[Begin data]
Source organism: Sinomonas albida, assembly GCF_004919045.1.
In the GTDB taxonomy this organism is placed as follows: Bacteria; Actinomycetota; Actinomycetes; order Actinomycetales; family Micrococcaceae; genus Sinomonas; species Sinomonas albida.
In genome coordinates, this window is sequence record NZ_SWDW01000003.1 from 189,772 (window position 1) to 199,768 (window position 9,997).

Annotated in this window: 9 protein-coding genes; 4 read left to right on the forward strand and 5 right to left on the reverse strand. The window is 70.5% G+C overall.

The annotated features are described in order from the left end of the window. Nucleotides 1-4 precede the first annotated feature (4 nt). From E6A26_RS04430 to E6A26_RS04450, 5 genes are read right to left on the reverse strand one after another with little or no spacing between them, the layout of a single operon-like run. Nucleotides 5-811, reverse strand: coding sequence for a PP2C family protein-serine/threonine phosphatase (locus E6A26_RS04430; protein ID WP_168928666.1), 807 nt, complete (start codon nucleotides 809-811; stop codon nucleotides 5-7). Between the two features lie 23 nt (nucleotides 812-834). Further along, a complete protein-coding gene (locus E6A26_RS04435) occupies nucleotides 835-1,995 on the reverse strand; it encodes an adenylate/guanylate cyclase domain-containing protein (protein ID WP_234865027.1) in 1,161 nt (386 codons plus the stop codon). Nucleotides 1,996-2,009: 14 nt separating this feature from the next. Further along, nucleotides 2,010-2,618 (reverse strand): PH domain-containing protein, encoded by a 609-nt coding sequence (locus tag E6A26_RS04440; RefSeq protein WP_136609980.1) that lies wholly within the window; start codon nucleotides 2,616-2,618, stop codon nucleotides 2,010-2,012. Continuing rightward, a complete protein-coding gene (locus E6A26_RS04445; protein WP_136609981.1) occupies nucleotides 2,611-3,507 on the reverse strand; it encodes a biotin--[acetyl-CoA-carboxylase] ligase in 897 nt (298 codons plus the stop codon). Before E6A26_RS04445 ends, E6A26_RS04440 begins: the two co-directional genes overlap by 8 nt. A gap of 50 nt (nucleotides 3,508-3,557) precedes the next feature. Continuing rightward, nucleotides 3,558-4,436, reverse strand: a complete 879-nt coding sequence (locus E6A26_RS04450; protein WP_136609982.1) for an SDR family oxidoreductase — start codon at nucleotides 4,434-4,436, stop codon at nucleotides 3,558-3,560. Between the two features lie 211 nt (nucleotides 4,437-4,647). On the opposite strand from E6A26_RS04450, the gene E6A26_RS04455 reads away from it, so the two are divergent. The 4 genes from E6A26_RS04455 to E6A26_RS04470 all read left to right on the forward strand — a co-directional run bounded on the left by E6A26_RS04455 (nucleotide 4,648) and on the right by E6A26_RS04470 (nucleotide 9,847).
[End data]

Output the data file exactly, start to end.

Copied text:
Source organism: Sinomonas albida, assembly GCF_004919045.1.
In the GTDB taxonomy this organism is placed as follows: Bacteria; Actinomycetota; Actinomycetes; order Actinomycetales; family Micrococcaceae; genus Sinomonas; species Sinomonas albida.
In genome coordinates, this window is sequence record NZ_SWDW01000003.1 from 189,772 (window position 1) to 199,768 (window position 9,997).

Annotated in this window: 9 protein-coding genes; 4 read left to right on the forward strand and 5 right to left on the reverse strand. The window is 70.5% G+C overall.

The annotated features are described in order from the left end of the window. Nucleotides 1-4 precede the first annotated feature (4 nt). From E6A26_RS04430 to E6A26_RS04450, 5 genes are read right to left on the reverse strand one after another with little or no spacing between them, the layout of a single operon-like run. Nucleotides 5-811, reverse strand: coding sequence for a PP2C family protein-serine/threonine phosphatase (locus E6A26_RS04430; protein ID WP_168928666.1), 807 nt, complete (start codon nucleotides 809-811; stop codon nucleotides 5-7). Between the two features lie 23 nt (nucleotides 812-834). Further along, a complete protein-coding gene (locus E6A26_RS04435) occupies nucleotides 835-1,995 on the reverse strand; it encodes an adenylate/guanylate cyclase domain-containing protein (protein ID WP_234865027.1) in 1,161 nt (386 codons plus the stop codon). Nucleotides 1,996-2,009: 14 nt separating this feature from the next. Further along, nucleotides 2,010-2,618 (reverse strand): PH domain-containing protein, encoded by a 609-nt coding sequence (locus tag E6A26_RS04440; RefSeq protein WP_136609980.1) that lies wholly within the window; start codon nucleotides 2,616-2,618, stop codon nucleotides 2,010-2,012. Continuing rightward, a complete protein-coding gene (locus E6A26_RS04445; protein WP_136609981.1) occupies nucleotides 2,611-3,507 on the reverse strand; it encodes a biotin--[acetyl-CoA-carboxylase] ligase in 897 nt (298 codons plus the stop codon). Before E6A26_RS04445 ends, E6A26_RS04440 begins: the two co-directional genes overlap by 8 nt. A gap of 50 nt (nucleotides 3,508-3,557) precedes the next feature. Continuing rightward, nucleotides 3,558-4,436, reverse strand: a complete 879-nt coding sequence (locus E6A26_RS04450; protein WP_136609982.1) for an SDR family oxidoreductase — start codon at nucleotides 4,434-4,436, stop codon at nucleotides 3,558-3,560. Between the two features lie 211 nt (nucleotides 4,437-4,647). On the opposite strand from E6A26_RS04450, the gene E6A26_RS04455 reads away from it, so the two are divergent. The 4 genes from E6A26_RS04455 to E6A26_RS04470 all read left to right on the forward strand — a co-directional run bounded on the left by E6A26_RS04455 (nucleotide 4,648) and on the right by E6A26_RS04470 (nucleotide 9,847).